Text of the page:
Who Do We Become When We Survive Our Pain?
Karen Havelin: "Having a body is not for the faint of heart."
“While I crossed the pastureland with him, there was an old altar, black with ashes, standing in the middle of a lake, surrounded by trembling reeds. My guide stopped and, shivering with fear, said in a murmur ‘Have mercy on me!’ and I, similarly, said in a murmur ‘Have mercy!’“
–Ovid, Metamorphoses.” (Translation by A.S. Kline)
Italians flirt so casually with death. I gasp and clutch my seatbelt from within the safety of our car as a young couple shoots past on their Vespa, overtaking in the middle of a turn where they have no way of knowing they won’t be crushed. A miniskirt flaps so a smooth, tan thigh comes to show and the young gaze that briefly meets mine from over the shoulder of the Vespa’s driver is completely relaxed. Flowers and candles create Memento Mori tableaux in the hairpin turns connecting the towns as we make our way to Rome.
San Leonardo is popular in Liguria; in Genoa, he roasts on the grill above the church door, and there he is again in Porto Venere. Trying to cool off one blistering afternoon, I wander through an open door into a small church on a steep street in Ventimiglia’s old town. The half-lit room smells of incense. I wonder vaguely if my bare shoulders will offend anyone, but there is no one there, though the candles are lit. There is a reclining, life-size statue of Jesus on a low bench up front. His bleeding, suffering body is awkwardly placed on actual silk pillows on the seat of the pews. The room has a strange atmosphere, as if I’ve come wandering into his cubicle in the ER, and the doctor and nurses will be right back to try to save his life. I make a discreet exit.
The Tesoros that are distributed over the different churches all have something to do with corpse parts—some junky-looking object that a dead piece of a human body has touched. A human body that has traveled through the worst grotesqueries anyone could think up, to the very farthest edge of the body to get to God.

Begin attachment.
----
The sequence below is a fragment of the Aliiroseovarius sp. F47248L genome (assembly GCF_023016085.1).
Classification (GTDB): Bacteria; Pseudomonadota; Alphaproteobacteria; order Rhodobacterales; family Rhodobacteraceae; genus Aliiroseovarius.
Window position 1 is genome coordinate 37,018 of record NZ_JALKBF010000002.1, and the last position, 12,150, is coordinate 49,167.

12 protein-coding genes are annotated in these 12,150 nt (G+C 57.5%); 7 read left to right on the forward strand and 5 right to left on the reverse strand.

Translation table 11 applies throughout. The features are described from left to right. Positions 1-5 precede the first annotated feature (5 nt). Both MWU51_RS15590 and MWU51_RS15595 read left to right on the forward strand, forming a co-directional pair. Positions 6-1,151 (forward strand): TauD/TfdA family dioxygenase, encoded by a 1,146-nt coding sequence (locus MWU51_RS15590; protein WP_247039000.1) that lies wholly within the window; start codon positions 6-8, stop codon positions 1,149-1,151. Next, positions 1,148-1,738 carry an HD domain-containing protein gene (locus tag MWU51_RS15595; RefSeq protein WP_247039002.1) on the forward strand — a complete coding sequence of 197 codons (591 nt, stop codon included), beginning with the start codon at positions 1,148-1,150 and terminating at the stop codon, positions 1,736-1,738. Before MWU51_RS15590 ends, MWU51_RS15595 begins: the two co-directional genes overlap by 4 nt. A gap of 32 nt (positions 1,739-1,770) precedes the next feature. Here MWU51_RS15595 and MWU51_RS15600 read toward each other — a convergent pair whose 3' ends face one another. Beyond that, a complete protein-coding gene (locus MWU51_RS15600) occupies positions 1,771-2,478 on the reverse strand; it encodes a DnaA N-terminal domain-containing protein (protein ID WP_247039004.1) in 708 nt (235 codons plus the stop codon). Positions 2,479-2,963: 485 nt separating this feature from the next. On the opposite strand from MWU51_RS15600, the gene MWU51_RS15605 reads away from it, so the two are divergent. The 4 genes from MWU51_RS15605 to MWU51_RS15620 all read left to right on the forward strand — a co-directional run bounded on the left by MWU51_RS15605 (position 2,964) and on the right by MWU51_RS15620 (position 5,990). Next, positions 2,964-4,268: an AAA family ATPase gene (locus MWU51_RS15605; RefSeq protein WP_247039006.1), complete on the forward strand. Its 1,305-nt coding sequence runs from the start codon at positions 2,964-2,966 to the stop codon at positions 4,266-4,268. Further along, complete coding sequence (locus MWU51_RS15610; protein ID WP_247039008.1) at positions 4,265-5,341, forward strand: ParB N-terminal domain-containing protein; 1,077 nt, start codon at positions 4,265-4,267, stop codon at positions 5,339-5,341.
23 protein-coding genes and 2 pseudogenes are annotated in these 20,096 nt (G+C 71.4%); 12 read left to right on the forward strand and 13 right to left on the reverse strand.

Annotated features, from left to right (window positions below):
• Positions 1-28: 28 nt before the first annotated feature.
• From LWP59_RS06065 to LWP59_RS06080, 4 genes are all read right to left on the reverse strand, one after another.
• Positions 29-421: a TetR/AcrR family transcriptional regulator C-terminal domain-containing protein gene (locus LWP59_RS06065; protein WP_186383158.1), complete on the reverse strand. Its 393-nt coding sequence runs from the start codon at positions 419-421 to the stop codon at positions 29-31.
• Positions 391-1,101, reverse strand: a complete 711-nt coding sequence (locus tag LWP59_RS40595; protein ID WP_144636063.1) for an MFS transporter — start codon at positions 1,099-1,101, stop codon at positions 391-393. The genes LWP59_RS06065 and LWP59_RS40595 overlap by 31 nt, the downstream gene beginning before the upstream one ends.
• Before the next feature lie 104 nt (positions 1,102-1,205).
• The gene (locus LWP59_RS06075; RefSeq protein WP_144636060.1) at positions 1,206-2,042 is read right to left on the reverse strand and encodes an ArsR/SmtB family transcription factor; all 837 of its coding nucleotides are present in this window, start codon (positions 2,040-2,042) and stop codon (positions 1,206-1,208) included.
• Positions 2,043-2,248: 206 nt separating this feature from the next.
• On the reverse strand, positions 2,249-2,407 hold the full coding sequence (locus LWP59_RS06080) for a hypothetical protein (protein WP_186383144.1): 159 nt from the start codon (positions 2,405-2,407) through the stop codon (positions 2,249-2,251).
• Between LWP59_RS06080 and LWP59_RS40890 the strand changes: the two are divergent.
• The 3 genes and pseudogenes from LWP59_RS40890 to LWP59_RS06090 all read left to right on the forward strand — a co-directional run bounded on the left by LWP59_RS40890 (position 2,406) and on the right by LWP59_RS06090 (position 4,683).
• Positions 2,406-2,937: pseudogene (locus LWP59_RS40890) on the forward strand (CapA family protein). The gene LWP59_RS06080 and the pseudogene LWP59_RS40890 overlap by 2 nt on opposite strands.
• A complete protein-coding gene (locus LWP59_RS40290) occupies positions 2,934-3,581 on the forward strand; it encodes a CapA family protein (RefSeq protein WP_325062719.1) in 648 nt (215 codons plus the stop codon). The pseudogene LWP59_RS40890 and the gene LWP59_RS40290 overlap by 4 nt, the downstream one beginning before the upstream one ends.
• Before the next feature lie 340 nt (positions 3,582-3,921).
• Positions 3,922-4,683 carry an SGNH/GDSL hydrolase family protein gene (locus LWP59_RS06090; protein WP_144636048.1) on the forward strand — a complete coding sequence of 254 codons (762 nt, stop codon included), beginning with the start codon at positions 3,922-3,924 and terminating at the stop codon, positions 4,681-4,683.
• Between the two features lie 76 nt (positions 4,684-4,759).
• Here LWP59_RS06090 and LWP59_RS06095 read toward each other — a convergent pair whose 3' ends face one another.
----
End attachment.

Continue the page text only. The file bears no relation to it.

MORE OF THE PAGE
The past eight years of my life have included complicated abdominal surgery, and two new diagnoses to add to my list of chronic illnesses, before a neck injury led to weeks of excruciating pain in the hospital awaiting an operation to correct it. While recovering from neck surgery, I had to transition my bone-weary body off the strong opioids and anticonvulsant pain drugs I was on while hospitalized, I was later forced to buy some painkillers at but I didn’t take them as often. I was mentally and physically exhausted and a phenomenon of confused brain chemistry meant that this process blossomed into several months of horrible anxiety and strange symptoms of altered reality.
I felt like my body was a beacon for receiving agony from the universe—my very existence unfamiliar and too frail for words. I’ve spent years in the dusky, threshold state of agonizingly slow recovery. It has left me feeling that the veils between worlds—as well as between creatures in this world—is already a little too thin. It’s no stretch for me to imagine that strange and horrifying things could happen out of nowhere; skins could be shed, a random act of curiosity, pride or failing compassion could lead to perplexing and terrifying turns of event; to drawing the merciless gaze of a vengeful deity.
At Villa Borghese in Rome, several of the most stunning art works we see are based around rape, a young girl trying to avoid being taken to a second location against her will, terrified eyes, grasping fingers against the smooth skin of her bared thighs. A moment of horror carved into an object of alarming beauty—such movement and terror captured in the silent, cold marble. The paintings in golden, carved frames are hung several high on the walls. The walls themselves are decorated with columns and gilded, baroque curlicues that shine in the low light, and the floors each have their own elaborate, multicolored mosaics. We stroll around in the sounds of shuffling footsteps on tiles and many spoken languages mingling until the sheer volume of art becomes dizzying, nauseating. Almost every room possesses a new fresco; one has several tiers of contorting gods gazing down at us, painted so the edges of the room become just another level in the pyramid of celestial hierarchies. All those bulging eyes, yelling mouths, bodies always twisting, swelling, tearing, always in the middle of something violent and earth-shattering.